Updated: Sep 16
Kelly was 22 when she was first brought to our office by her parents as they were quite concerned about her safety. She had just broken with her boyfriend having found that he went on a date with one of her best friends. Kelly had apparently been crying every day; had become socially isolated and alarmingly had been cutting her forearm with a plastic knife. Her mother Linda was particularly concerned with Kelly’s low sense of self-worth. She had reported that Kelly had been scribbling down self-derogatory statements such as “I am a loser”, “no man would ever love me”, “I don’t deserve happiness”, etc. Her mother further described that in her opinion, Kelly had never recovered from her very first relationship, when she was 18.
Kelly remembered her very first “love” very vividly. She recalls that very first time she met Matt, she was quickly enamored. She couldn’t keep her eyes off him. She felt an unusual attraction to him, but couldn’t figure out what she was attracted to. She does know she liked the way he talked to her because it made her feel good about herself. It was only much later in her relationship that she noticed that he talked to many other women the same exact way. She was convinced that he was the man for her forever. It did not take her long at all to completely commit and submit herself to him. After about six months of dating, she moved in with him. Shortly thereafter, she would often feel as though Matt didn’t seem to be as interested in her as he initially was. But she would always find justification in her mind for his behavior. It was either a difficult childhood or maybe he was just having a bad day. In other words, she wasn’t listening to her instinct and was abandoning objectivity. Looking back, she realizes there were several warning signs in her relationship with him. Matt would often not treat her as a special person in social gatherings. He hardly ever asked about her aspirations or future life plans. He always seemed to be more focused on his own future plans and on what he wanted to do. She recognizes now that she was just an incidental company for him. On other occasions, however, she was also treated as a possession-something he could leave home and always come back to. In other words, he wanted to have his cake and eat it too. She recalls having these doubts, but would always soothe herself by saying, “I love him”. It took her three years to have the courage to ask herself, “Why do I love this man or do I?”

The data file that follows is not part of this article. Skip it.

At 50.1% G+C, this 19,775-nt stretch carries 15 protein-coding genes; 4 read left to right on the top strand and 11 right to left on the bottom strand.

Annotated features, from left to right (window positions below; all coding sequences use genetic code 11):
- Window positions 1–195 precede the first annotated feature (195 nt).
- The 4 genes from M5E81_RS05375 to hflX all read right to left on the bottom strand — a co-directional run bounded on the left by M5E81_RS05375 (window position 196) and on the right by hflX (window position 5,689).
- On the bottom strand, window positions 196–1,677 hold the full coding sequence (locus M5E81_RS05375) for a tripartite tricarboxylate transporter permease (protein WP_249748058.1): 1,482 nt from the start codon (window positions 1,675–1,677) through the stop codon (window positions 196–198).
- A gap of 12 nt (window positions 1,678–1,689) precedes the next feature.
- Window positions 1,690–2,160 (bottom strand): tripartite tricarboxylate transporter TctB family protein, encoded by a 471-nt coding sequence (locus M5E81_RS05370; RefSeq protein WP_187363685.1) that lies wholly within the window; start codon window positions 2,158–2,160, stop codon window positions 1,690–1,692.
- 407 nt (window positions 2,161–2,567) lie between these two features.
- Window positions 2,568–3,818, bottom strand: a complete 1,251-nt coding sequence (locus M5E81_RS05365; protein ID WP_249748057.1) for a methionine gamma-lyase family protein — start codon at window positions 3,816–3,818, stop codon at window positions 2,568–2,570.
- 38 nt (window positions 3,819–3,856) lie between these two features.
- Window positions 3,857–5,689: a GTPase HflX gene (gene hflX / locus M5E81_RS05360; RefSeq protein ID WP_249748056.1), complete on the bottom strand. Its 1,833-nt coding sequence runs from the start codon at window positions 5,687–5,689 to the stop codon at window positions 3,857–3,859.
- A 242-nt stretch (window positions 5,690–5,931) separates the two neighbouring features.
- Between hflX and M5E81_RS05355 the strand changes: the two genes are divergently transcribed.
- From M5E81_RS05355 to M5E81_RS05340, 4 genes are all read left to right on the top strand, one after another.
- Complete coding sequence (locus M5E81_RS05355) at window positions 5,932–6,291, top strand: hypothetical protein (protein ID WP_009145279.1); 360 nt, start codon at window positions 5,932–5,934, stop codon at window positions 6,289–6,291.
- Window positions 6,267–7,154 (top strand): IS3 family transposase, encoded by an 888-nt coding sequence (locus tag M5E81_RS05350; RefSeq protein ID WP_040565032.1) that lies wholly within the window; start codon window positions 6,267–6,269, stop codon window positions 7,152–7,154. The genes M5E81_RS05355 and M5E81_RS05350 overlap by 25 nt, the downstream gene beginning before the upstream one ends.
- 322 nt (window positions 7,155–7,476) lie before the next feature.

When she finally broke up with him, she felt completely used and fooled. She has not been able to overcome these feelings even to this day. Her mother agreed that Kelly was never been able to recover from the damage to her self-esteem and self-confidence she suffered in her relationship experience with Matt. Now, she is 32. Later in this article, you will find out how the rest of her life unveiled.
So what exactly is love? This has been a perennial question and of course there are differences in opinion. Having worked with thousands of people with relationship issues, I have come to the following conclusions.
First of all, I do not believe “love at first sight” is true love. And I know some of you are thinking: it worked for me. Well, you are a very small minority and are extremely fortunate. I believe true love can only develop over time. The foremost reason is that it takes time to know a person. Therefore, if you just met somebody and “fall in love”, that means you are not in love with the person you just met. Instead, you may be enamored by the person you imagine him/her to be.
Secondly, any lasting love cannot be built around attributes which can change with time or situation. Therefore, love built solely upon looks, wealth, certain skills, etc. is likely not to last since those attributes are subject to change with time and/or situation. In my view, the only human attributes which are enduring are one’s true and core character. For example, if somebody is innately kind, he or she is most likely to be kind almost always in most situations. I always tell both my patients and friends that true and lasting love is and should be built around virtues and not skills. The virtues are part of people’s enduring character whereas skills can be learned and unlearned. This is not to say that there aren’t people who have an ideal combination of virtues and a set of desired skills. However, I can tell you that you must be patient and savvy to find those people.
Now you will have to hold your horses until next week to learn what true love is.
The purpose of this article is for educational purposes only. It is not intended to diagnose or treat any medical or psychiatric issue. Dr. Rakesh Ranjan is a practicing psychiatrist and a researcher. He is a recipient of several research awards and has authored several peer-reviewed journal articles and book chapter on psychiatric illnesses and their treatments. He is a national speaker for several organizations and serves on the medical advisory board for NAMI for Greater Cleveland. If you or a loved one is experiencing any symptoms that would lead you to believe that there could be a mental imbalance, please email your questions to Dr. Ranjan at firstname.lastname@example.org. Each Wednesday, Dr. Ranjan will address some of these questions in this column. All contact info will be kept confidential.